Cryopreservation of mouse spermatozoa has been widely applied for maintenance of genetically modified mouse strains. Although cryopreservation of spermatozoa is simpler, less time-consuming, and less costly than of embryos for maintaining transgenic or gene-disrupted mouse strains, maintenance of cryopreserved spermatozoa still has high running costs because of the need for a constant supply of liquid nitrogen. It has been reported that freeze-dried mouse spermatozoa are capable of participating in normal embryonic development after injection into oocytes, and so they have attracted a great deal of attention as storable gene resources. However, it is particularly essential to assure long-term preservation for several decades or centuries. The application of the determination of accelerated degradation kinetics calculated by extrapolation of Arrhenius plots to the preservation of freeze-dried mouse spermatozoa is a possible solution. This theory also is being applied to long-term stability of drugs. In this issue, we introduce recent studies of freeze-dried mouse spermatozoa.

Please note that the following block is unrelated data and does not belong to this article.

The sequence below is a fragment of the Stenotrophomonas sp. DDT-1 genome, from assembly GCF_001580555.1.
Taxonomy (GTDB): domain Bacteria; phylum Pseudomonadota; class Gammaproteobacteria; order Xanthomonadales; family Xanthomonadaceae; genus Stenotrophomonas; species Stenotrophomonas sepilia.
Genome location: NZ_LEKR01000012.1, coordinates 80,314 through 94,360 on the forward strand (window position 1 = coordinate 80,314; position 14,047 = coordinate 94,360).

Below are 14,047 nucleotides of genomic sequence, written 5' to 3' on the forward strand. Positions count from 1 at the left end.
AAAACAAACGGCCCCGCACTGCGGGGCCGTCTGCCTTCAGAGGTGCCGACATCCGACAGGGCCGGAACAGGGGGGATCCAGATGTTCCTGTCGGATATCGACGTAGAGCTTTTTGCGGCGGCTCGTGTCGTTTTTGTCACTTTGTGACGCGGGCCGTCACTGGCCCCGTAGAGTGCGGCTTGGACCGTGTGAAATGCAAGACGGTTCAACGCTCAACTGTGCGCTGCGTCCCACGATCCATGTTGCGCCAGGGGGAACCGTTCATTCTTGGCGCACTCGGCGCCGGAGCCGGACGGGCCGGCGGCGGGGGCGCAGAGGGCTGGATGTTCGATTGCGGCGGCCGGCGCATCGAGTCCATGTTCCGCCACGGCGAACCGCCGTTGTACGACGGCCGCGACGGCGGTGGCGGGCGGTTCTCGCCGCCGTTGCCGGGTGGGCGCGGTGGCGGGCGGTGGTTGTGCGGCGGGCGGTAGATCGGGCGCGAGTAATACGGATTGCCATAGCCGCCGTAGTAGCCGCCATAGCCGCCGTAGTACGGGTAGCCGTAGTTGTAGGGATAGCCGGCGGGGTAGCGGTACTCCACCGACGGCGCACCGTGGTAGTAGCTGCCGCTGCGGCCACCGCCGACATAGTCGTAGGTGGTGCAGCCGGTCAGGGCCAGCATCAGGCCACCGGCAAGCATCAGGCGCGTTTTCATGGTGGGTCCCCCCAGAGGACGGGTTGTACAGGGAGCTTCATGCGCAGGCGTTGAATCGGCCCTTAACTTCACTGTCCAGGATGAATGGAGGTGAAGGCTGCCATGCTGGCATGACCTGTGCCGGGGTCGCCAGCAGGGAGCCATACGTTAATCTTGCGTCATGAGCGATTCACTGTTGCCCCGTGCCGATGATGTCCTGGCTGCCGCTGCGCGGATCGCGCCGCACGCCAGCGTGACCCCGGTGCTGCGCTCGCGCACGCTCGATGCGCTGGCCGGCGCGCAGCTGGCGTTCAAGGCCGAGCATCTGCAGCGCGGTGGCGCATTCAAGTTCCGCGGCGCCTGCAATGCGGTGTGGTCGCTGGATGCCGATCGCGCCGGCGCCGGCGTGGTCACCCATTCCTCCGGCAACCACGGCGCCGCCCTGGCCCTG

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Vol. 22 • No. 4